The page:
I thought it was fitting that Denis Malgin made his Leafs debut against McCann, as he also made the NHL as a teenager, only to end up playing limited minutes in Florida. While he’s in the middle of his fourth NHL season, he’s a year younger than Pierre Engvall and Adam Brooks. While I’m not quite as high on Malgin as I was on McCann (mainly due to McCann’s ability to go to the net and win puck battles), I like the idea of taking advantage of “prospect fatigue”. Malgin wasn’t a superstar tonight, but he may have helped to convince Keefe to put Kerfoot back on the third line. I’d put him back there on Saturday night.

7.  There isn’t an “A” on Jake Muzzin‘s jersey, but there should be. After the veteran defenseman was vocal about Toronto’s compete level following Tuesday’s loss, he certainly led by example tonight. His opening goal got the Leafs started on the right foot and he made a quick outlet pass prior to Kapanen’s goal. He picked up another secondary assist on Hyman’s third-period goal and was effective in a challenging shutdown role all night.

Another player who stood out tonight was Rasmus Sandin, who looked like a seasoned veteran against one of the NHL’s best teams. His first pass consistently gets the Leafs moving in the right direction and he did not shy away in numerous physical battles with a heavy power forward in Hornqvist. His partner, Tyson Barrie, was sharp tonight as well.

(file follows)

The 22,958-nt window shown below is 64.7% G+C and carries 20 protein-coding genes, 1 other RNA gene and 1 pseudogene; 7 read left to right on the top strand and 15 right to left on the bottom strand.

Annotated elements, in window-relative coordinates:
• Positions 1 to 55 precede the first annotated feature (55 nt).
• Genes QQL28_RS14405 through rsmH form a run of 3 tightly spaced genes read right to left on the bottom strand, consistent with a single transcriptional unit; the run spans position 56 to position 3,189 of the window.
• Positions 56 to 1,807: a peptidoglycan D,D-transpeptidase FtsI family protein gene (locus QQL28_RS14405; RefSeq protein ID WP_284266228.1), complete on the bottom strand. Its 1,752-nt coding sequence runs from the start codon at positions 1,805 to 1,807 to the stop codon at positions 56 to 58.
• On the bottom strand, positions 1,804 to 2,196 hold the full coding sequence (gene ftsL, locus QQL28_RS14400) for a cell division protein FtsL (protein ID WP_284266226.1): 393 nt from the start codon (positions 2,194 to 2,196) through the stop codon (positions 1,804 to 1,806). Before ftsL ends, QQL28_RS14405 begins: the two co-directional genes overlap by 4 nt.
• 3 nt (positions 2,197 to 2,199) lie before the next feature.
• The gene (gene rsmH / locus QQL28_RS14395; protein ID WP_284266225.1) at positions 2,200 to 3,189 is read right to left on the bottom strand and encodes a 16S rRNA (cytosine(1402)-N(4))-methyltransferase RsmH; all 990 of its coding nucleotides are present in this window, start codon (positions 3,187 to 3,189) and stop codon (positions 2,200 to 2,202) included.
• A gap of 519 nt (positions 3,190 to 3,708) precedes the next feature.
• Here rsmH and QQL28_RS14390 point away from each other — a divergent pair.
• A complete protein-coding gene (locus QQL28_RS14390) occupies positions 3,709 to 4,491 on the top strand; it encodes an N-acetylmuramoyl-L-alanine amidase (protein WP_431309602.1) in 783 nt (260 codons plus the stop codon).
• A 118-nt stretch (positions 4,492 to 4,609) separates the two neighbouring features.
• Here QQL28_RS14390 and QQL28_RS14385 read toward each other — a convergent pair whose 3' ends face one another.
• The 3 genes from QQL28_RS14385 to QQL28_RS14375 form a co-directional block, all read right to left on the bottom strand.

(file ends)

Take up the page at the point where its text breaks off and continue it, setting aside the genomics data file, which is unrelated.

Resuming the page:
8.  Special teams were a big focus heading into this game, as the Penguins scored three powerplay goals on four attempts on Tuesday night. Keefe mentioned that it was time to fill in special teams on the “bingo card” for the team’s struggles of late, so I was interested to see how the team would respond.

They responded by only taking one penalty, and it was the new addition who was the guilty party. It wasn’t even a stick infraction. It’s not like the refs were missing calls left, right, and center. While the Penguins power play did look terrifying on their one chance, Toronto’s best penalty killer was their goalie, and the Leafs also took full advantage of their 5-on-3 chance to keep their momentum going.

9.  Bob McKenzie mentioned on the broadcast tonight that the Leafs have been receiving calls about Tyson Barrie, who is scheduled to become an unrestricted free agent after the season. McKenzie stated that the Leafs aren’t selling but would consider trading Barrie if they could get another good defenseman in return. He also mentioned that they might be able to get a package of picks or prospects for Barrie, then flip those pieces as part of a deal for a player with term.